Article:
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Councilor Ron Trujillo says he’s running for Santa Fe mayor in 2018

SANTA FE – He's been talking about it for years. But Santa Fe City Councilor Ron Trujillo will formally announce his candidacy for mayor at 1:30 p.m. Saturday at Ragle Park. Barring any surprise announcements from others, he will be the first to throw his hat into the ring for the election on March 6, 2018.

“I've been on the council for 11 years; after this year it'll be 12. So I think I understand how the city works, and I have a vision for the city,” he said.

That vision involves putting the focus on locals.


Ron Trujillo, left, was the only Santa Fe city councilor to vote last Wednesday on calling a special election to impose a 2-cent-per ounce tax on soft drinks to fund pre-kindergarten education programs. Trujillo plans to formally announce that he will run for mayor in 2018 at an event later this week. (Eddie Moore/Albuquerque Journal)

“Those are the people who make Santa Fe,” he said. “Those are the people who are here 24-7. Everything I've ever done has been about making lives better for the people who have a stake in the community 24-7.”

Married with two children, Trujillo has often said there isn't enough for children to do in the city. He was the principal sponsor of legislation that created the annual Children's Fishing Derby and went to bat to bring the Santa Fe Fuego semi-pro baseball team to town.

Trujillo set himself apart from other possible mayoral candidates last week when he cast the lone vote against holding a special election to decide whether to impose a 2-cent-per-ounce tax on sugar-sweetened beverages to fund early childhood education programs in the city. The City Council and Mayor Javier Gonzales voted 8-1 to call the election for May 2.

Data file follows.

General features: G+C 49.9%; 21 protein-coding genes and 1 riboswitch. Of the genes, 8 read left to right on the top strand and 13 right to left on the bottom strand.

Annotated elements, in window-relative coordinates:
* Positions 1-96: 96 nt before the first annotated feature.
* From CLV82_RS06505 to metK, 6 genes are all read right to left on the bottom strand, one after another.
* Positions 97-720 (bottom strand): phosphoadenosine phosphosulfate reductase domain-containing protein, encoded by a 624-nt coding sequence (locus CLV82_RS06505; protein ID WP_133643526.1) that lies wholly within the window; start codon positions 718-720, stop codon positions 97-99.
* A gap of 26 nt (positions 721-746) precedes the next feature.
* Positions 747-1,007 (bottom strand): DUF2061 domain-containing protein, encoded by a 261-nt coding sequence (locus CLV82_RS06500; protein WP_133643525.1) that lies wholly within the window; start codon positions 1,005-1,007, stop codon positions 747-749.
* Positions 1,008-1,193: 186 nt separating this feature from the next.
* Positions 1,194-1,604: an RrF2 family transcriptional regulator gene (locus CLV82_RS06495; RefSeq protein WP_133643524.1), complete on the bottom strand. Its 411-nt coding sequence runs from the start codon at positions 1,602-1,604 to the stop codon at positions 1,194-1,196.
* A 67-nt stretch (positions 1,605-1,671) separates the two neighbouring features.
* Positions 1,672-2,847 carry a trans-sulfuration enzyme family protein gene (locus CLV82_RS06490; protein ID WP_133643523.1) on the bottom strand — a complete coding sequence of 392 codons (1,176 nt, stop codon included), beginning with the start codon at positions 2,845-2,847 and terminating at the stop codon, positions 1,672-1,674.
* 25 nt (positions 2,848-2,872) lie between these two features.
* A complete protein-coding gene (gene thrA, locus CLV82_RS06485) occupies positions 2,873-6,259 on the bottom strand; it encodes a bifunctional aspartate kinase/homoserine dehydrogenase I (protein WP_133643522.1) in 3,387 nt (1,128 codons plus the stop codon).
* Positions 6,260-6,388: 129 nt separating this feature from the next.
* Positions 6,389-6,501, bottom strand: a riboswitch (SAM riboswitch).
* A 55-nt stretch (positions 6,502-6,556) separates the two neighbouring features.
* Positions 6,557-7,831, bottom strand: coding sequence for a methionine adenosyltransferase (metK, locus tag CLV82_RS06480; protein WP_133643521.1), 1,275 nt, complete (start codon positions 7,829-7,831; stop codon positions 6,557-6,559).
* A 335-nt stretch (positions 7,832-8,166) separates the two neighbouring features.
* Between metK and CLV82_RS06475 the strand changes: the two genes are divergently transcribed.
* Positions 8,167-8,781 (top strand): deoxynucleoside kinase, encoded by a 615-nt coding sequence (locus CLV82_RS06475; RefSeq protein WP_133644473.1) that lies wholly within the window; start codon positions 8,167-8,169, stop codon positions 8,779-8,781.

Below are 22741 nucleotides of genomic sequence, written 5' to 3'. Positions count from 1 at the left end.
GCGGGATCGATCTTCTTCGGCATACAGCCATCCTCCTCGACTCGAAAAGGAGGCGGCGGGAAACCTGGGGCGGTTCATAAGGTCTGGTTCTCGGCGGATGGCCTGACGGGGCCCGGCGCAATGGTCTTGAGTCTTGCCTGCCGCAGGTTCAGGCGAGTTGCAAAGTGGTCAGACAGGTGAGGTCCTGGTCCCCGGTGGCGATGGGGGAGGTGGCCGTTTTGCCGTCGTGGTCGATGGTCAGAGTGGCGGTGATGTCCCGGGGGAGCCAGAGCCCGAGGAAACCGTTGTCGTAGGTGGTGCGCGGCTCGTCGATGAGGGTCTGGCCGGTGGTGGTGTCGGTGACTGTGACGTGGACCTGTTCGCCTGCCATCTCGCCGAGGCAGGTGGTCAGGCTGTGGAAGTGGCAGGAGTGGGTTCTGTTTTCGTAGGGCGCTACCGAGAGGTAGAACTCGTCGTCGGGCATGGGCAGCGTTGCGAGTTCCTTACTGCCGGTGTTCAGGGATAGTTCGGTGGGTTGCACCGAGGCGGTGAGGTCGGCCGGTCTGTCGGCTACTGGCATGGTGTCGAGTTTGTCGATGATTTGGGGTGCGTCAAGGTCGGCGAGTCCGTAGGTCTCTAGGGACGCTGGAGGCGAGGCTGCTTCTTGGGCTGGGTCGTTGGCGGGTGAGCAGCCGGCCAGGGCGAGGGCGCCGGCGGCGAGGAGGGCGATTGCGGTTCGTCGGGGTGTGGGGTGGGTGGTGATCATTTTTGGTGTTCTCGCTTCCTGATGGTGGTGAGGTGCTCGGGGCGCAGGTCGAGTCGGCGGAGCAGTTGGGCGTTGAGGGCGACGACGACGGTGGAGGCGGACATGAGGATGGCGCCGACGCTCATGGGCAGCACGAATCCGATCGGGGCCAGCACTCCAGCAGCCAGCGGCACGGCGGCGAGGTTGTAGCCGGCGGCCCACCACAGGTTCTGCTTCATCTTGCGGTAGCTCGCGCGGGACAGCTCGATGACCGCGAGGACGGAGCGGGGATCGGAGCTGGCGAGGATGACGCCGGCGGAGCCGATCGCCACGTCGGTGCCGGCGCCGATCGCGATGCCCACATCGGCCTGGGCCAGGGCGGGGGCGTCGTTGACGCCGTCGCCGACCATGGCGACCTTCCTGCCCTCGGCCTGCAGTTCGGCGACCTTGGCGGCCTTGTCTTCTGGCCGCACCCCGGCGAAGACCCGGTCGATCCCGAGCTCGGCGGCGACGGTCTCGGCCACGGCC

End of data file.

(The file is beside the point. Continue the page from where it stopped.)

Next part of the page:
“Nobody is against pre-K, but can't we come up with a better funding source?” he asked. “And it's about the people it will hurt. You have families who have worked here for years and years, and it's putting people's jobs in jeopardy.” Trujillo says funding for education has never been the city's responsibility. He says the city should be focused on providing core services, like public safety, parks and recreation and roads.

A Santa Fe native, Trujillo, 48, has worked for the New Mexico Department of Transportation for 19 years. He said he would quit his state job if he were elected mayor. Santa Fe voters in 2014 elected to make the city's mayor a full-time position.

City councilors Carmichael Dominguez, Peter Ives, Joseph Maestas, and Chris Rivera have previously said they would consider running for mayor in 2018, though some said it might depend on whether Gonzales is a mayoral candidate. Gonzales is said to be considering a run for governor in 2018.

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